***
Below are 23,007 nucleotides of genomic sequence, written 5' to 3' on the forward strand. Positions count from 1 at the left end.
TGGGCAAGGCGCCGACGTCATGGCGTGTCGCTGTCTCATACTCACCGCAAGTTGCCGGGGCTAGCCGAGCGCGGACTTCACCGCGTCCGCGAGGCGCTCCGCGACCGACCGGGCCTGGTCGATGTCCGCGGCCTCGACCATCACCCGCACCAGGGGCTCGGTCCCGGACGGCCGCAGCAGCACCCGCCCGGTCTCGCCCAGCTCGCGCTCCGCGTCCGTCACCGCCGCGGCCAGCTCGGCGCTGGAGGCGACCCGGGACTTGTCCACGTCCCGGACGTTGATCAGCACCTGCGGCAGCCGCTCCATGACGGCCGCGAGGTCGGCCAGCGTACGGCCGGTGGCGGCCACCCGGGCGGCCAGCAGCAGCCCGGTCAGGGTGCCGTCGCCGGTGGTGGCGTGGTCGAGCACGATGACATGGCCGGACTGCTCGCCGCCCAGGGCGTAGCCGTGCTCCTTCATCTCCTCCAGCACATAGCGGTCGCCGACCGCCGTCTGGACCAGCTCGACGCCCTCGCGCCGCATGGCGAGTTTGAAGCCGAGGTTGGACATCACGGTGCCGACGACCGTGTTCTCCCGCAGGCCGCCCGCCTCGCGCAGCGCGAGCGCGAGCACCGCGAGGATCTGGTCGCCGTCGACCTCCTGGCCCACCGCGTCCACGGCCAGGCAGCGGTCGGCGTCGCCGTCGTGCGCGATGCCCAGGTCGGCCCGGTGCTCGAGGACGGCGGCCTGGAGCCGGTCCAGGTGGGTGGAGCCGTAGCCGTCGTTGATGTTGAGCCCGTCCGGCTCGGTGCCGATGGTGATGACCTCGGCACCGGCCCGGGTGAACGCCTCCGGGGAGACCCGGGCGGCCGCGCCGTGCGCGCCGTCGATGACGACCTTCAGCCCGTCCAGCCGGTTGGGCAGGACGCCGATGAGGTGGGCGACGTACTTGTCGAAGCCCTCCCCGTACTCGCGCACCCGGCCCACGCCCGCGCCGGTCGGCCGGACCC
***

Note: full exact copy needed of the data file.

Below are 23,007 nucleotides of genomic sequence, written 5' to 3' on the forward strand. Positions count from 1 at the left end.
TGGGCAAGGCGCCGACGTCATGGCGTGTCGCTGTCTCATACTCACCGCAAGTTGCCGGGGCTAGCCGAGCGCGGACTTCACCGCGTCCGCGAGGCGCTCCGCGACCGACCGGGCCTGGTCGATGTCCGCGGCCTCGACCATCACCCGCACCAGGGGCTCGGTCCCGGACGGCCGCAGCAGCACCCGCCCGGTCTCGCCCAGCTCGCGCTCCGCGTCCGTCACCGCCGCGGCCAGCTCGGCGCTGGAGGCGACCCGGGACTTGTCCACGTCCCGGACGTTGATCAGCACCTGCGGCAGCCGCTCCATGACGGCCGCGAGGTCGGCCAGCGTACGGCCGGTGGCGGCCACCCGGGCGGCCAGCAGCAGCCCGGTCAGGGTGCCGTCGCCGGTGGTGGCGTGGTCGAGCACGATGACATGGCCGGACTGCTCGCCGCCCAGGGCGTAGCCGTGCTCCTTCATCTCCTCCAGCACATAGCGGTCGCCGACCGCCGTCTGGACCAGCTCGACGCCCTCGCGCCGCATGGCGAGTTTGAAGCCGAGGTTGGACATCACGGTGCCGACGACCGTGTTCTCCCGCAGGCCGCCCGCCTCGCGCAGCGCGAGCGCGAGCACCGCGAGGATCTGGTCGCCGTCGACCTCCTGGCCCACCGCGTCCACGGCCAGGCAGCGGTCGGCGTCGCCGTCGTGCGCGATGCCCAGGTCGGCCCGGTGCTCGAGGACGGCGGCCTGGAGCCGGTCCAGGTGGGTGGAGCCGTAGCCGTCGTTGATGTTGAGCCCGTCCGGCTCGGTGCCGATGGTGATGACCTCGGCACCGGCCCGGGTGAACGCCTCCGGGGAGACCCGGGCGGCCGCGCCGTGCGCGCCGTCGATGACGACCTTCAGCCCGTCCAGCCGGTTGGGCAGGACGCCGATGAGGTGGGCGACGTACTTGTCGAAGCCCTCCCCGTACTCGCGCACCCGGCCCACGCCCGCGCCGGTCGGCCGGACCC